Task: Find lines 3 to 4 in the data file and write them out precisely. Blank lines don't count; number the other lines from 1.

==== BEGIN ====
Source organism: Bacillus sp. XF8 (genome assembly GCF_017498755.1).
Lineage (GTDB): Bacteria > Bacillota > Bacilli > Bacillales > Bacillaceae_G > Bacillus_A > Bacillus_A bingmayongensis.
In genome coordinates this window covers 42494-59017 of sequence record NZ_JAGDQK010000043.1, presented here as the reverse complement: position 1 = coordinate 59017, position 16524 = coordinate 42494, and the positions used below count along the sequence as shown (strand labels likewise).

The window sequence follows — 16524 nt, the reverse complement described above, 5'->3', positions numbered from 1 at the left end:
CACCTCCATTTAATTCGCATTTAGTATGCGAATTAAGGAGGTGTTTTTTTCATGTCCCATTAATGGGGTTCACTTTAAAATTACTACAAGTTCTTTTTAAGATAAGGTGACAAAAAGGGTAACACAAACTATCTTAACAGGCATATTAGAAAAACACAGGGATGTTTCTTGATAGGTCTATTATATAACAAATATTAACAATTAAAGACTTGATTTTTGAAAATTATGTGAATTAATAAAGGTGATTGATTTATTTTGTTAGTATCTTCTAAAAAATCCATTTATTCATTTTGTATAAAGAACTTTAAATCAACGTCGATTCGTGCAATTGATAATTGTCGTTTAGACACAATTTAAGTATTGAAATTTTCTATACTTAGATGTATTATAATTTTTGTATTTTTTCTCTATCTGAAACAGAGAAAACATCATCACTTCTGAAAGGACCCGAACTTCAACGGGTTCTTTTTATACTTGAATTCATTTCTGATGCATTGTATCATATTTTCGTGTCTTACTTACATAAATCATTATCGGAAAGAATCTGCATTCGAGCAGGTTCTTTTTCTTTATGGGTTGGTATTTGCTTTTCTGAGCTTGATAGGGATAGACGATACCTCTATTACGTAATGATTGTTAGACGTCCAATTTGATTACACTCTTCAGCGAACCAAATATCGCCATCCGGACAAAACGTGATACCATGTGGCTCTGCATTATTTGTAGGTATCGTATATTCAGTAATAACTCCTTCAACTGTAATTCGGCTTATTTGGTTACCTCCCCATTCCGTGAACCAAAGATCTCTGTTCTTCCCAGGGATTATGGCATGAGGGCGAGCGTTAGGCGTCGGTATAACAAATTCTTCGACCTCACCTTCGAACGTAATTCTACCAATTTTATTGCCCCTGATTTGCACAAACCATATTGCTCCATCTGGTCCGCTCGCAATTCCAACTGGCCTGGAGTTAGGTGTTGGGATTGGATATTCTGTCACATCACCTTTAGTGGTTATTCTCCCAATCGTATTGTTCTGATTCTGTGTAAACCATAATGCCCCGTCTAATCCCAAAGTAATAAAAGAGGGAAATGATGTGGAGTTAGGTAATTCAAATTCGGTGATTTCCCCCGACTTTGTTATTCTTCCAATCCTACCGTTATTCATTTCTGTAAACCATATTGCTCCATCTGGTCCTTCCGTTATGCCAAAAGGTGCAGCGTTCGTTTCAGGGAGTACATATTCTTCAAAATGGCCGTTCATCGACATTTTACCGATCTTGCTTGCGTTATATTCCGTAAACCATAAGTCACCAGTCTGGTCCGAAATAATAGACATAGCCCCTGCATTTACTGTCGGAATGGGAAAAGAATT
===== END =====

In genome coordinates this window covers 42494-59017 of sequence record NZ_JAGDQK010000043.1, presented here as the reverse complement: position 1 = coordinate 59017, position 16524 = coordinate 42494, and the positions used below count along the sequence as shown (strand labels likewise).

The window sequence follows — 16524 nt, the reverse complement described above, 5'->3', positions numbered from 1 at the left end: